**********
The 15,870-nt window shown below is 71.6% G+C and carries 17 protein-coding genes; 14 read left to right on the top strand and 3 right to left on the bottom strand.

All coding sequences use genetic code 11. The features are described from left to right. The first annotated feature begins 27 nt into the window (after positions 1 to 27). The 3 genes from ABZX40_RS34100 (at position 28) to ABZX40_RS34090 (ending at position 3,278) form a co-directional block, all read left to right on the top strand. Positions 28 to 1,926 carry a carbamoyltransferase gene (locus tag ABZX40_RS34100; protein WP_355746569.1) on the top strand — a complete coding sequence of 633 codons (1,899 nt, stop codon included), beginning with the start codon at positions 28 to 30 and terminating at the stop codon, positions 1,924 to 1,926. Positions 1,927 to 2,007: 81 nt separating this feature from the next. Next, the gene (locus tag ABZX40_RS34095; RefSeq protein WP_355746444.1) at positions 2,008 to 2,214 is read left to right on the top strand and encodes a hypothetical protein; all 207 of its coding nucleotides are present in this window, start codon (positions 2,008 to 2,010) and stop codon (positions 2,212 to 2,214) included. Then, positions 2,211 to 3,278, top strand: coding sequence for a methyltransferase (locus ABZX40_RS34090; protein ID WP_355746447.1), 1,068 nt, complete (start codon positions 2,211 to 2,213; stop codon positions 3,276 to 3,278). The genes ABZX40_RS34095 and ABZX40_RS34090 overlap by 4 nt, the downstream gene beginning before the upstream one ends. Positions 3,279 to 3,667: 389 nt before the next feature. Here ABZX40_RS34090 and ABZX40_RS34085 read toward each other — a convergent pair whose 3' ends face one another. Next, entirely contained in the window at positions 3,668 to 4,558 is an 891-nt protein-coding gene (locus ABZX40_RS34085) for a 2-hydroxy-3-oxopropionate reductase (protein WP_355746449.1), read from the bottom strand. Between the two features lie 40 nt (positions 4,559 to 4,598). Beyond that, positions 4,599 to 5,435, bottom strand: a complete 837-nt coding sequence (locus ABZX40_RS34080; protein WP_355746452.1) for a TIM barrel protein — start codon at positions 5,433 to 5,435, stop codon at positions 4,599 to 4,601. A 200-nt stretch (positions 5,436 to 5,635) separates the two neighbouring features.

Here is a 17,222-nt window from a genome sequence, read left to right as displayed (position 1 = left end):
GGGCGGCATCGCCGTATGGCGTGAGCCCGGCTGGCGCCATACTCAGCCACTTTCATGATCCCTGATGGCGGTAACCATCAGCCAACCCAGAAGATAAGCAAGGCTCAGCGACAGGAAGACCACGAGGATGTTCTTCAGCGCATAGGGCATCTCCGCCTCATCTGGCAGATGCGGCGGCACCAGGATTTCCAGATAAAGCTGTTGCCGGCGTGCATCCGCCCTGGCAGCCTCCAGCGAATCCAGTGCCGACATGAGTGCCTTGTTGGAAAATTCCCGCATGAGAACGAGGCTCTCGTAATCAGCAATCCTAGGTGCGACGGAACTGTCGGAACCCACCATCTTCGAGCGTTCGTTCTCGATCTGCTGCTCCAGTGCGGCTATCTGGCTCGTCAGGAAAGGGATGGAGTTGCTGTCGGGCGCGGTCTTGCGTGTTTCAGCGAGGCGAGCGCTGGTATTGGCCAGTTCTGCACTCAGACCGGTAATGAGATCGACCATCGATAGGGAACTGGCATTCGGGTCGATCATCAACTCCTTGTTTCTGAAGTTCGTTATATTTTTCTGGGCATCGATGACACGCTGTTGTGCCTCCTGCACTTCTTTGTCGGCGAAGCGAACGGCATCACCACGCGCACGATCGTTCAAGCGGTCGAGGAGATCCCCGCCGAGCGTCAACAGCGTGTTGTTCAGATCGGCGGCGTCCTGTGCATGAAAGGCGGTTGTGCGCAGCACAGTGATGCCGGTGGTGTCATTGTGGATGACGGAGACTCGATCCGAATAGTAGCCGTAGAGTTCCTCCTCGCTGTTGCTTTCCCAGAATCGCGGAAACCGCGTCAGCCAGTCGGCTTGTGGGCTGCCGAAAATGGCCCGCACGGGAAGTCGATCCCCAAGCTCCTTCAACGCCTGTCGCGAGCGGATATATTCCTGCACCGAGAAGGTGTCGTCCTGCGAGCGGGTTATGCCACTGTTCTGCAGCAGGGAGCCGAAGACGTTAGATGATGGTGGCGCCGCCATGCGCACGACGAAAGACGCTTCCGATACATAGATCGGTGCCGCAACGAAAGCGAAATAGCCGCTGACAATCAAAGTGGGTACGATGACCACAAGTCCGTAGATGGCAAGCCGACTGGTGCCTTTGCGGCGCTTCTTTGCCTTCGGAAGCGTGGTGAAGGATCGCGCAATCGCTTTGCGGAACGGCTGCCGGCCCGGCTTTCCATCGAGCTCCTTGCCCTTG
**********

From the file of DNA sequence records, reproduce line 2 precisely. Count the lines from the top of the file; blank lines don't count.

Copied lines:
All coding sequences use genetic code 11. The features are described from left to right. The first annotated feature begins 27 nt into the window (after positions 1 to 27). The 3 genes from ABZX40_RS34100 (at position 28) to ABZX40_RS34090 (ending at position 3,278) form a co-directional block, all read left to right on the top strand. Positions 28 to 1,926 carry a carbamoyltransferase gene (locus tag ABZX40_RS34100; protein WP_355746569.1) on the top strand — a complete coding sequence of 633 codons (1,899 nt, stop codon included), beginning with the start codon at positions 28 to 30 and terminating at the stop codon, positions 1,924 to 1,926. Positions 1,927 to 2,007: 81 nt separating this feature from the next. Next, the gene (locus tag ABZX40_RS34095; RefSeq protein WP_355746444.1) at positions 2,008 to 2,214 is read left to right on the top strand and encodes a hypothetical protein; all 207 of its coding nucleotides are present in this window, start codon (positions 2,008 to 2,010) and stop codon (positions 2,212 to 2,214) included. Then, positions 2,211 to 3,278, top strand: coding sequence for a methyltransferase (locus ABZX40_RS34090; protein ID WP_355746447.1), 1,068 nt, complete (start codon positions 2,211 to 2,213; stop codon positions 3,276 to 3,278). The genes ABZX40_RS34095 and ABZX40_RS34090 overlap by 4 nt, the downstream gene beginning before the upstream one ends. Positions 3,279 to 3,667: 389 nt before the next feature. Here ABZX40_RS34090 and ABZX40_RS34085 read toward each other — a convergent pair whose 3' ends face one another. Next, entirely contained in the window at positions 3,668 to 4,558 is an 891-nt protein-coding gene (locus ABZX40_RS34085) for a 2-hydroxy-3-oxopropionate reductase (protein WP_355746449.1), read from the bottom strand. Between the two features lie 40 nt (positions 4,559 to 4,598). Beyond that, positions 4,599 to 5,435, bottom strand: a complete 837-nt coding sequence (locus ABZX40_RS34080; protein WP_355746452.1) for a TIM barrel protein — start codon at positions 5,433 to 5,435, stop codon at positions 4,599 to 4,601. A 200-nt stretch (positions 5,436 to 5,635) separates the two neighbouring features.